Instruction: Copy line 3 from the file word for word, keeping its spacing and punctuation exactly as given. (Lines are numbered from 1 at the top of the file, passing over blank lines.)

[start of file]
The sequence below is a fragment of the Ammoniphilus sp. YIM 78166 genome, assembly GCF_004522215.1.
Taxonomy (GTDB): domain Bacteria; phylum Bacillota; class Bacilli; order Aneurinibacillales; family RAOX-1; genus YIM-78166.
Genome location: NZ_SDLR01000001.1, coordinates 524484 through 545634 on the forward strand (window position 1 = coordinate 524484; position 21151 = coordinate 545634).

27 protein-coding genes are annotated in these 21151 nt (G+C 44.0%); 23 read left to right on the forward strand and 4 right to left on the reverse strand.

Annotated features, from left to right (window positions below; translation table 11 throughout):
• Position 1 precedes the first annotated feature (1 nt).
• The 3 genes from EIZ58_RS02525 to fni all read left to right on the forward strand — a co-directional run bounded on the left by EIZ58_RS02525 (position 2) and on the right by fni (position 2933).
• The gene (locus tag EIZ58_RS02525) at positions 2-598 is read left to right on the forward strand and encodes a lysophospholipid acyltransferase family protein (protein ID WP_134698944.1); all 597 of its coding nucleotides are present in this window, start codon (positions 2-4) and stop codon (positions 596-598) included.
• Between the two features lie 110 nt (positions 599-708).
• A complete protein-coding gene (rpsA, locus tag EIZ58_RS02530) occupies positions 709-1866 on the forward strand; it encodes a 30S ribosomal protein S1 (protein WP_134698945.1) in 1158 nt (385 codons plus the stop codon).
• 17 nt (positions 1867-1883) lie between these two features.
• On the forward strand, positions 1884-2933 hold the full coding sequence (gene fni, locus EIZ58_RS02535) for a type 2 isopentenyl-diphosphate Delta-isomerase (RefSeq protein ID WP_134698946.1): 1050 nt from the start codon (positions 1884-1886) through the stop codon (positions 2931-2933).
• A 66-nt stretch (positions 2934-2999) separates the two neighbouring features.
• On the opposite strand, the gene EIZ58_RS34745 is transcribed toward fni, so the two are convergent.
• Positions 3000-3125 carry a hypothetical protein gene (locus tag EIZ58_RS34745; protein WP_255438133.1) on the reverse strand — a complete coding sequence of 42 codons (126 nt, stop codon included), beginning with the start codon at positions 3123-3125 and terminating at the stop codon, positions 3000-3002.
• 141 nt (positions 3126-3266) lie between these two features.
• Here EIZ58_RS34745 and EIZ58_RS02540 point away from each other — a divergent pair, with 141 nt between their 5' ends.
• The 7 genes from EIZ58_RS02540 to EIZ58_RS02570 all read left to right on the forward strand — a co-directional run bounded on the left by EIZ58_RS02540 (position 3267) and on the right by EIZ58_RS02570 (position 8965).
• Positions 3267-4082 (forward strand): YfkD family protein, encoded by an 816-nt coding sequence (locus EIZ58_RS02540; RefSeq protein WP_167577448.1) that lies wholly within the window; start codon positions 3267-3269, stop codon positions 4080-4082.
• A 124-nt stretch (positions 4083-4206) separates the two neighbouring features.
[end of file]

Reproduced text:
Genome location: NZ_SDLR01000001.1, coordinates 524484 through 545634 on the forward strand (window position 1 = coordinate 524484; position 21151 = coordinate 545634).